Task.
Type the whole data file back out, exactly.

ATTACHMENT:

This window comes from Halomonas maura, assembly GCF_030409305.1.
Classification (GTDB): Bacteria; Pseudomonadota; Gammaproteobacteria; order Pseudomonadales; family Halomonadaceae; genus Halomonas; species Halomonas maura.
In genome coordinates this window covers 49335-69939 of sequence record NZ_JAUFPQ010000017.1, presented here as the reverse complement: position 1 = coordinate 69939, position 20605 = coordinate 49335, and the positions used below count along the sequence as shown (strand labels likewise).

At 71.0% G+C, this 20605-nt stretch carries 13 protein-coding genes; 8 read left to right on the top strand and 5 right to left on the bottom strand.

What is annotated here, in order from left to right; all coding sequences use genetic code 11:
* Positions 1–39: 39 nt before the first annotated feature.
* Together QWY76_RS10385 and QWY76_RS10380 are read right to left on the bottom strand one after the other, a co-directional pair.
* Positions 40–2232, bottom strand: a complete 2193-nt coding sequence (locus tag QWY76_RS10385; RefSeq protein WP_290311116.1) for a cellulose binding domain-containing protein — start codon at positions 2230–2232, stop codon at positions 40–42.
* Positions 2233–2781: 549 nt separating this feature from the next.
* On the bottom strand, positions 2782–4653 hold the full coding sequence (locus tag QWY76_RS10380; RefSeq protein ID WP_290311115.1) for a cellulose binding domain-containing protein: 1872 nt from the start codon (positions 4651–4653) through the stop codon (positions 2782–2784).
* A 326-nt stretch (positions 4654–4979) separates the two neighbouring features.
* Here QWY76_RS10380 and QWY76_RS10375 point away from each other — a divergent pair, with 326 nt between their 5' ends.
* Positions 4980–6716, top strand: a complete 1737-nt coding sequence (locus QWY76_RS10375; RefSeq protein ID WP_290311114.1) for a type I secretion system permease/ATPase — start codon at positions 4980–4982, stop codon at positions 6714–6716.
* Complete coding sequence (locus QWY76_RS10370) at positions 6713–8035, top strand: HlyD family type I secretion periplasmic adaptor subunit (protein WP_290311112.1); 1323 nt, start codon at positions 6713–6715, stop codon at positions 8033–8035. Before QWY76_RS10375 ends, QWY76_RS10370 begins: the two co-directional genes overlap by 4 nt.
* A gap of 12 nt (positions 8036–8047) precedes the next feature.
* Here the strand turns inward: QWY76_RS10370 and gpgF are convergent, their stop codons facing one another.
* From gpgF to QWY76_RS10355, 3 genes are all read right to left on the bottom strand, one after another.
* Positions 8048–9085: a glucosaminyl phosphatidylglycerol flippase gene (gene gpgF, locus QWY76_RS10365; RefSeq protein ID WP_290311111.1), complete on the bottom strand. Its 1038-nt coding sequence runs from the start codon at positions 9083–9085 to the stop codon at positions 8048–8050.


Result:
This window comes from Halomonas maura, assembly GCF_030409305.1.
Classification (GTDB): Bacteria; Pseudomonadota; Gammaproteobacteria; order Pseudomonadales; family Halomonadaceae; genus Halomonas; species Halomonas maura.
In genome coordinates this window covers 49335-69939 of sequence record NZ_JAUFPQ010000017.1, presented here as the reverse complement: position 1 = coordinate 69939, position 20605 = coordinate 49335, and the positions used below count along the sequence as shown (strand labels likewise).

At 71.0% G+C, this 20605-nt stretch carries 13 protein-coding genes; 8 read left to right on the top strand and 5 right to left on the bottom strand.

What is annotated here, in order from left to right; all coding sequences use genetic code 11:
* Positions 1–39: 39 nt before the first annotated feature.
* Together QWY76_RS10385 and QWY76_RS10380 are read right to left on the bottom strand one after the other, a co-directional pair.
* Positions 40–2232, bottom strand: a complete 2193-nt coding sequence (locus tag QWY76_RS10385; RefSeq protein WP_290311116.1) for a cellulose binding domain-containing protein — start codon at positions 2230–2232, stop codon at positions 40–42.
* Positions 2233–2781: 549 nt separating this feature from the next.
* On the bottom strand, positions 2782–4653 hold the full coding sequence (locus tag QWY76_RS10380; RefSeq protein ID WP_290311115.1) for a cellulose binding domain-containing protein: 1872 nt from the start codon (positions 4651–4653) through the stop codon (positions 2782–2784).
* A 326-nt stretch (positions 4654–4979) separates the two neighbouring features.
* Here QWY76_RS10380 and QWY76_RS10375 point away from each other — a divergent pair, with 326 nt between their 5' ends.
* Positions 4980–6716, top strand: a complete 1737-nt coding sequence (locus QWY76_RS10375; RefSeq protein ID WP_290311114.1) for a type I secretion system permease/ATPase — start codon at positions 4980–4982, stop codon at positions 6714–6716.
* Complete coding sequence (locus QWY76_RS10370) at positions 6713–8035, top strand: HlyD family type I secretion periplasmic adaptor subunit (protein WP_290311112.1); 1323 nt, start codon at positions 6713–6715, stop codon at positions 8033–8035. Before QWY76_RS10375 ends, QWY76_RS10370 begins: the two co-directional genes overlap by 4 nt.
* A gap of 12 nt (positions 8036–8047) precedes the next feature.
* Here the strand turns inward: QWY76_RS10370 and gpgF are convergent, their stop codons facing one another.
* From gpgF to QWY76_RS10355, 3 genes are all read right to left on the bottom strand, one after another.
* Positions 8048–9085: a glucosaminyl phosphatidylglycerol flippase gene (gene gpgF, locus QWY76_RS10365; RefSeq protein ID WP_290311111.1), complete on the bottom strand. Its 1038-nt coding sequence runs from the start codon at positions 9083–9085 to the stop codon at positions 8048–8050.